What Citigroup’s ‘Living Will’ Win Means for Big Banks
Five big banks’ living wills were deemed to be not credible by regulators; that Citi passed is significant
By John Carney
That is a big difference. And it is an especially important one given that the living-will process gives regulators extraordinary powers that ranging from requiring a firm to hold more capital to the ability to effective force a breakup. Regulators won’t be rash to embrace the nuclear option, but banks and investors shouldn’t forget that it exists.
More immediately, the resolution process is viewed by regulators as a tool to require changes in real time to the basic structures and operations of the biggest banks. Which means it is likely a mistake to think banks that failed this time just need to spend more money putting together more persuasive or comprehensive plans.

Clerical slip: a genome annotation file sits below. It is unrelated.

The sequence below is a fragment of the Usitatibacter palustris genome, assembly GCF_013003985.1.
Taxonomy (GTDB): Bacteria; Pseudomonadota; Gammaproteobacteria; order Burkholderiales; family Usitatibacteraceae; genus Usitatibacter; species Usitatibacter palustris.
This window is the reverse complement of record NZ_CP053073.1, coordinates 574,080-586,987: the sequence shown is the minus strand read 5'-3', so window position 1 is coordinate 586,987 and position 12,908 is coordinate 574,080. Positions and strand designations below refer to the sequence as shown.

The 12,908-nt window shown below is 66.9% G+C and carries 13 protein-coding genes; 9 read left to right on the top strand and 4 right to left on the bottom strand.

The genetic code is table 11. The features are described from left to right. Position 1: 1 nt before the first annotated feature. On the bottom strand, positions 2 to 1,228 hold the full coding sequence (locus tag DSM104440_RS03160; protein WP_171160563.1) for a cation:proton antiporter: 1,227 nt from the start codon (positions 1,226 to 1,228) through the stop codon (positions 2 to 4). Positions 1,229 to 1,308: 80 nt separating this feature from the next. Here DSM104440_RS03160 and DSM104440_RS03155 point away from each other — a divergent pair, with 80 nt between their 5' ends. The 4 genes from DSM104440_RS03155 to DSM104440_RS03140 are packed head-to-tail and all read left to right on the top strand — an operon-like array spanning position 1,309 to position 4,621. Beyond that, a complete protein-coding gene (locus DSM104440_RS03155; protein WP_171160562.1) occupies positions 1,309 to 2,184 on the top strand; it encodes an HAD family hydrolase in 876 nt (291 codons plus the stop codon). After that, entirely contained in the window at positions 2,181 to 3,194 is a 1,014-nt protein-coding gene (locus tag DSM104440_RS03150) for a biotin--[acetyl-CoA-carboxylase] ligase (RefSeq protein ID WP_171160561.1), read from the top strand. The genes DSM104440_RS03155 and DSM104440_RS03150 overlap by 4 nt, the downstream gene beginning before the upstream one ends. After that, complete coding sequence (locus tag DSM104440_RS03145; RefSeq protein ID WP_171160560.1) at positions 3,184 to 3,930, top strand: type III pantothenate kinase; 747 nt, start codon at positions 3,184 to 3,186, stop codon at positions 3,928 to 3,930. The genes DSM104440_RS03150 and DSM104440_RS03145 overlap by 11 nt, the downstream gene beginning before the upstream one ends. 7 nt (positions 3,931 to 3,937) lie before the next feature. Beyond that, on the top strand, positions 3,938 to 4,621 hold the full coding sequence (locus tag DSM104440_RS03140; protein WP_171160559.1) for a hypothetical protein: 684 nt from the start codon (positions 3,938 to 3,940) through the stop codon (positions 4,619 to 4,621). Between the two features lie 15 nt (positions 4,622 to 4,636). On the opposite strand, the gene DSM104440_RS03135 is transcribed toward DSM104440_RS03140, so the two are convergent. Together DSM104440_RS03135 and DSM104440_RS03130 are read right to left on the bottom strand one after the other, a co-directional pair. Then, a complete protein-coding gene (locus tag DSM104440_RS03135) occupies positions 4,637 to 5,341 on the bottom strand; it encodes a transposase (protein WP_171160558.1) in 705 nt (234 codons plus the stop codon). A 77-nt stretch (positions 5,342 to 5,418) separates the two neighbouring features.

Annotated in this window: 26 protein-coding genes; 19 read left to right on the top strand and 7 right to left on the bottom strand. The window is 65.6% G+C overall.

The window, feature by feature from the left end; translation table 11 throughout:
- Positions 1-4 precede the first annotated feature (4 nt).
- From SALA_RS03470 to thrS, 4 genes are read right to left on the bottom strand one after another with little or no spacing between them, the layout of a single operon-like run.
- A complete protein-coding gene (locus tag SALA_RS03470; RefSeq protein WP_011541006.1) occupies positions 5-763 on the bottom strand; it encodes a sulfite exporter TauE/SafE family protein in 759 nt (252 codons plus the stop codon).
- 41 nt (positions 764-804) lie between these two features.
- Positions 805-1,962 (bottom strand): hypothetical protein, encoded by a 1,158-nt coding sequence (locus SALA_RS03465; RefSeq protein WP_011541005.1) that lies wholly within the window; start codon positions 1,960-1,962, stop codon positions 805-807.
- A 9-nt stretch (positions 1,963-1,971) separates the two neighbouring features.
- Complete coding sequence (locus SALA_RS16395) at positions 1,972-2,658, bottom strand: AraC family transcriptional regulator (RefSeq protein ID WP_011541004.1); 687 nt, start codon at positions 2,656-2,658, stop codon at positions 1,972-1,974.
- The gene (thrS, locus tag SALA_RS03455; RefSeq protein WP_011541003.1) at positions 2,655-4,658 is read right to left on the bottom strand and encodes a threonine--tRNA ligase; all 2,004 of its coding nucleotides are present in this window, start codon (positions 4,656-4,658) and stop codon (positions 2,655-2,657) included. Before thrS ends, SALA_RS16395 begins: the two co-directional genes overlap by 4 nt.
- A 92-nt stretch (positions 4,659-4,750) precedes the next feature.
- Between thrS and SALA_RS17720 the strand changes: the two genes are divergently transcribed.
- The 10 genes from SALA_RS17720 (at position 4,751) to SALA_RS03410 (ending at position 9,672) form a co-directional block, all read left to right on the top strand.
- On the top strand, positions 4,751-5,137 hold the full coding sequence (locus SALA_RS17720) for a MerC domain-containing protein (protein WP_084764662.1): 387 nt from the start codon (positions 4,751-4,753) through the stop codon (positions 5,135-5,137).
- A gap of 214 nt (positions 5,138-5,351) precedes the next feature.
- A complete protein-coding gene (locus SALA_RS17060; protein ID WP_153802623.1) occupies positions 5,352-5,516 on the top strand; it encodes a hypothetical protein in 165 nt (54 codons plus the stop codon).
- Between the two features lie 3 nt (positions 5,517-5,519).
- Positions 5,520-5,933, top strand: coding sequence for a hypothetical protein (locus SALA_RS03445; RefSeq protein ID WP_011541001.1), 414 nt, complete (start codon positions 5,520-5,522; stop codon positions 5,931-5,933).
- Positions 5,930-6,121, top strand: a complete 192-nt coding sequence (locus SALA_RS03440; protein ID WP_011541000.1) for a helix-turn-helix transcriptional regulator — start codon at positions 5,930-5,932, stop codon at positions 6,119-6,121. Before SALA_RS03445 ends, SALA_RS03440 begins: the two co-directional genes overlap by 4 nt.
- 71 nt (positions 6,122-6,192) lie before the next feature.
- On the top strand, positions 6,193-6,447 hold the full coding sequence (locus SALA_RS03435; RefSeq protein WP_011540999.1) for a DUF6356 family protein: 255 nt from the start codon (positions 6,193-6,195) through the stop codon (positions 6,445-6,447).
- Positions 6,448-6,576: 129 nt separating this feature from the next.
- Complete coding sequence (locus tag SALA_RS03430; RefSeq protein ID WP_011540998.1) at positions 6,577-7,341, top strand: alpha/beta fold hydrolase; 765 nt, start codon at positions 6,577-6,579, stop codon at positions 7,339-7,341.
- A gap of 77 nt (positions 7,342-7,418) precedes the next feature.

Keep in mind that even Citi didn’t exactly pass with flying colors. Regulators cited shortcomings in governance, assumptions about the bank’s ability to hedge portfolio risk and estimating liquidity needs during resolution. They officially put Citi on notice that failure to address these shortcomings could land them in the penalty box next time around.
In other words, regulators intend to tighten the screws over time—just as they have with the stress tests. Each year, getting regulatory approval will likely become incrementally more difficult. Passing now isn’t a guarantee of passing forever. The plans of at least some of the banks that failed lack credibility because, as currently structured, they can’t be resolved through bankruptcy. Regulators aren’t just asking for better plans. They are demanding better—more resolvable—banks.